1And it came to pass in those days that a decree went out from Caesar Augustus that all the world should be registered. 2This census first took place while Quirinius was governing Syria. 3So all went to be registered, everyone to his own city. 4Joseph also went up from Galilee, out of the city of Nazareth, into Judea, to the city of David, which is called Bethlehem, because he was of the house and lineage of David, 5to be registered with Mary, his betrothed wife, who was with child. 6So it was, that while they were there, the days were completed for her to be delivered. 7And she brought forth her firstborn Son, and wrapped Him in swaddling cloths, and laid Him in a manger, because there was no room for them in the inn.
If I were to ask you to tell me the story of the birth of Jesus, where would you fit the name “Quirinius” in? You would probably tell me about the shepherds and how there was no room at the inn. You might work in something about swaddling clothes and a manger, but you would probably be hard-pressed to shoehorn into the story much about the Syrian governor Quirinius. So would I. I can’t ever remember mentioning his name in my own tellings of the story. You probably don’t have a Governor Quirinius action figure to go along with your nativity scene.
So why does Luke use up this precious real estate on the pages of the Bible telling us who was in charge at the time of Jesus’ birth? Well, one answer is that he is giving us a couple of historical landmarks by telling us who was caesar at the time, and who was governor, so that we remember that Jesus was a real man born into history. But that isn’t all. We read these names, but then these guys don’t matter for the rest of the story. We hear who the world leaders are, but the angels don’t go to them. They aren’t told that the savior is born in the city of David or about the babe lying in the manger. They don’t even get to hear the song that the angels sing. They are left out of the loop, and in the dark. The new king had arrived, the new order was beginning, and the world leaders didn’t even get a memo.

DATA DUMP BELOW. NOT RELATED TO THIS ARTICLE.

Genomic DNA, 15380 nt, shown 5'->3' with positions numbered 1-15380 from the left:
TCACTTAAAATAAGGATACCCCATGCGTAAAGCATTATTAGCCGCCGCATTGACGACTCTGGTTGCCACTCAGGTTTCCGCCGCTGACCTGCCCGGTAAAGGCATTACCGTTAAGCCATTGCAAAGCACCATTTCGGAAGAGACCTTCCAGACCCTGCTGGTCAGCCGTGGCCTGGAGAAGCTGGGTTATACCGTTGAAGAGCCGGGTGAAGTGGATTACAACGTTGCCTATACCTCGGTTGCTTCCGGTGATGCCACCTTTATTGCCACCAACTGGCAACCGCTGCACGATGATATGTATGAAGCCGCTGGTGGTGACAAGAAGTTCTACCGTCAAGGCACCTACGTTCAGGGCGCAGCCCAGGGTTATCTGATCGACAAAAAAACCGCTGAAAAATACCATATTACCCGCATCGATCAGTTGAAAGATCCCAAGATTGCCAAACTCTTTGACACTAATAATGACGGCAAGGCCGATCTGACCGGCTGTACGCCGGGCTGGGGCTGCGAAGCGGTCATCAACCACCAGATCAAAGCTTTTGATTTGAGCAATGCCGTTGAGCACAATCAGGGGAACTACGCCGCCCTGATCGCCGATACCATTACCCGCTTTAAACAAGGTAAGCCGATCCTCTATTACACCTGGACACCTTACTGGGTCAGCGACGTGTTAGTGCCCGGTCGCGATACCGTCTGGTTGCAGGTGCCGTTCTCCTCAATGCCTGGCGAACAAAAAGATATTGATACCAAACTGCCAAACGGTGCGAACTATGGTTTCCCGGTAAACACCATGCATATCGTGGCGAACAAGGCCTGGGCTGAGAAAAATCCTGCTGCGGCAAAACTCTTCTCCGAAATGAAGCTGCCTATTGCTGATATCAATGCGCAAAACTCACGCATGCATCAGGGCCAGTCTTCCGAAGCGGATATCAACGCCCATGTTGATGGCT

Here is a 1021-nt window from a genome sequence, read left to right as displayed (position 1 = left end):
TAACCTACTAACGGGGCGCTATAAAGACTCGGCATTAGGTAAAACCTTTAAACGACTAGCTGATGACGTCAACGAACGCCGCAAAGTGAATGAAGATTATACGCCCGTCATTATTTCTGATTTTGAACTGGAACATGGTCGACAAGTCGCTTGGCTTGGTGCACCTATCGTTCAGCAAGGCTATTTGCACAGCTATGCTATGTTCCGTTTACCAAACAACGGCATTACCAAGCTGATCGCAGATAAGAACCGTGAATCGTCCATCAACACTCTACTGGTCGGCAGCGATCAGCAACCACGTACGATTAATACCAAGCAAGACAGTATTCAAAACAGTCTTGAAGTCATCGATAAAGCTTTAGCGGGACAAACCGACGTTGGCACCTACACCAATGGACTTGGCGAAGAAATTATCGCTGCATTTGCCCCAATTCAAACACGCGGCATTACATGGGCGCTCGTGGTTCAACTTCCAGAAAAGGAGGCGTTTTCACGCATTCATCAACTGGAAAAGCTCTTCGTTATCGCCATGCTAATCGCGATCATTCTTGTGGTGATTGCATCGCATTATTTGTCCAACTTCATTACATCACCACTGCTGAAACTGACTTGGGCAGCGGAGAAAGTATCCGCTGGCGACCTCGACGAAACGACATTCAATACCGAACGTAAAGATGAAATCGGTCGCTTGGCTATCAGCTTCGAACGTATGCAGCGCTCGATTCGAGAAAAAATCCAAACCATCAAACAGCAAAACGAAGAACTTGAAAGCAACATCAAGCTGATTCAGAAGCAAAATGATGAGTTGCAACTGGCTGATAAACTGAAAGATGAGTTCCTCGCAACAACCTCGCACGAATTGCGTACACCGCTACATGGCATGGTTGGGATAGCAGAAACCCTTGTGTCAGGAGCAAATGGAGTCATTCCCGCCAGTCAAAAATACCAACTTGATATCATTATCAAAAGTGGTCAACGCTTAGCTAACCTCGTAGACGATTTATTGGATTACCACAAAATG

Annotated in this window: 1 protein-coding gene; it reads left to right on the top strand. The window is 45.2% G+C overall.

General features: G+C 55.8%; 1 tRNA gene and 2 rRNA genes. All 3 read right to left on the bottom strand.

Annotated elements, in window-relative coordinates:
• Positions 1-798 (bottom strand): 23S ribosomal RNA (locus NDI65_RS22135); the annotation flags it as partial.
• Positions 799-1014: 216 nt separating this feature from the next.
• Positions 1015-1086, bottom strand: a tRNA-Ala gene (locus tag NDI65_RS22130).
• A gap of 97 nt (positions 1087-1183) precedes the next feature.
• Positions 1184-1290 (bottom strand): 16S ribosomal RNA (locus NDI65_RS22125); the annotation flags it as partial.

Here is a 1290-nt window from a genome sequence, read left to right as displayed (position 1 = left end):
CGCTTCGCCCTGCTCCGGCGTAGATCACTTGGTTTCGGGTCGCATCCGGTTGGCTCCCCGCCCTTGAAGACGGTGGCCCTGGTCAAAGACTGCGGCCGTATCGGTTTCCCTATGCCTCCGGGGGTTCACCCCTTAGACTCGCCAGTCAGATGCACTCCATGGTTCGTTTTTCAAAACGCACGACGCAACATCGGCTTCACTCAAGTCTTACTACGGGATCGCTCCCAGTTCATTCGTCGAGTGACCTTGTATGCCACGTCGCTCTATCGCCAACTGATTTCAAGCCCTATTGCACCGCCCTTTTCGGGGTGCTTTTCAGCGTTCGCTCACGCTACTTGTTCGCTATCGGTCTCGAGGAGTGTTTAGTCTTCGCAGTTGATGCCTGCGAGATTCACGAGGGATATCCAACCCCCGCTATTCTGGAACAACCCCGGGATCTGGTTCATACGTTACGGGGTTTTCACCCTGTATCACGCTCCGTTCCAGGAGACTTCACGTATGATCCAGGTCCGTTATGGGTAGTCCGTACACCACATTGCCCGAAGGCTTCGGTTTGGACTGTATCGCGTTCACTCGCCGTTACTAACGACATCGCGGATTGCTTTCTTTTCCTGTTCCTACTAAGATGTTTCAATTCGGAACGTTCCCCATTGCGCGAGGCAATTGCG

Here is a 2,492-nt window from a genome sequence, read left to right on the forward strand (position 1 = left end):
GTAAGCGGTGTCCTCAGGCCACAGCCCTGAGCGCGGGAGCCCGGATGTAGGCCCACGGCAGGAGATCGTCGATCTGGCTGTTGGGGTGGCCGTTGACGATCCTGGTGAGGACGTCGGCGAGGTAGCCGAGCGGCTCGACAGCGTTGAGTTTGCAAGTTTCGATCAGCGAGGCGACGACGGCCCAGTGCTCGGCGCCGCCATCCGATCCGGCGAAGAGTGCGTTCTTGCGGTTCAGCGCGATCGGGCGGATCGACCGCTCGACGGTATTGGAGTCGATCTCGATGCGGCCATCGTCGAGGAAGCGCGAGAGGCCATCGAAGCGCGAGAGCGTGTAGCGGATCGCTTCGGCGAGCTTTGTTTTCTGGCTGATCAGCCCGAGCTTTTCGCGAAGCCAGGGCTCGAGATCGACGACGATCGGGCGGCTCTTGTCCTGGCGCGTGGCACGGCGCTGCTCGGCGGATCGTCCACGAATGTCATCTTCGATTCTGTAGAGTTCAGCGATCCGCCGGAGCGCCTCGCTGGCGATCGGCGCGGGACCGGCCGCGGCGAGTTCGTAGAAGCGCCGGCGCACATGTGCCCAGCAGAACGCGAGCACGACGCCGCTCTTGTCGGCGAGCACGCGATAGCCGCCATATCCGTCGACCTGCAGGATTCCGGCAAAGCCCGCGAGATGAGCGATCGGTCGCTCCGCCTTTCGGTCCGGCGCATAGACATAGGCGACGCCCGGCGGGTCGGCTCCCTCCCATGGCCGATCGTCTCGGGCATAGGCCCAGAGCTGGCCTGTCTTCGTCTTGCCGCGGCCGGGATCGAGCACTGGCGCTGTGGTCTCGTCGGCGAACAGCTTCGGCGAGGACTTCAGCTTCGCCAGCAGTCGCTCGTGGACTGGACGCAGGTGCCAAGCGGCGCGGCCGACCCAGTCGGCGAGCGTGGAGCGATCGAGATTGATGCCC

Far outside the soft palaces and the luxurious comfort of these rulers’ beds that night, in a barn, in a backwater town, a baby was born. Jesus’ invasion of the kingdoms of men began. The Kingdom of God couldn’t be conjured out of the powers and authorities that were already in place; they were weak and ineffectual for salvation. Deliverance has to come from the outside. Human systems and organizations need to be saved themselves, so they cannot offer deliverance. They are powerless to meet man’s most fundamental needs, so Jesus must invade them and overturn them.
Therefore we cannot put our hope in princes or presidents, but in the King that was born in a stable. We pray for His advent. We pray that His will be done on earth as it is in heaven. We join with Him in His invasion of the kingdoms and organizations of men to bring them all under His dominion.
—Assistant Pastor Duane Garner, Auburn Avenue Presbyterian Church, Monroe, Louisiana
Eternal Father, from whom all truth and justice proceeds: subdue the nations of the world, and grant them your peace. Hasten the time when the kingdoms of this world shall become the kingdom of our Lord and Savior Jesus Christ. AMEN.
Sing Psalm 135 (next page). Discuss all the ways that the Kingdom is still breaking into the world, what other idols must yet fall, and how we should go about the business of overturning them.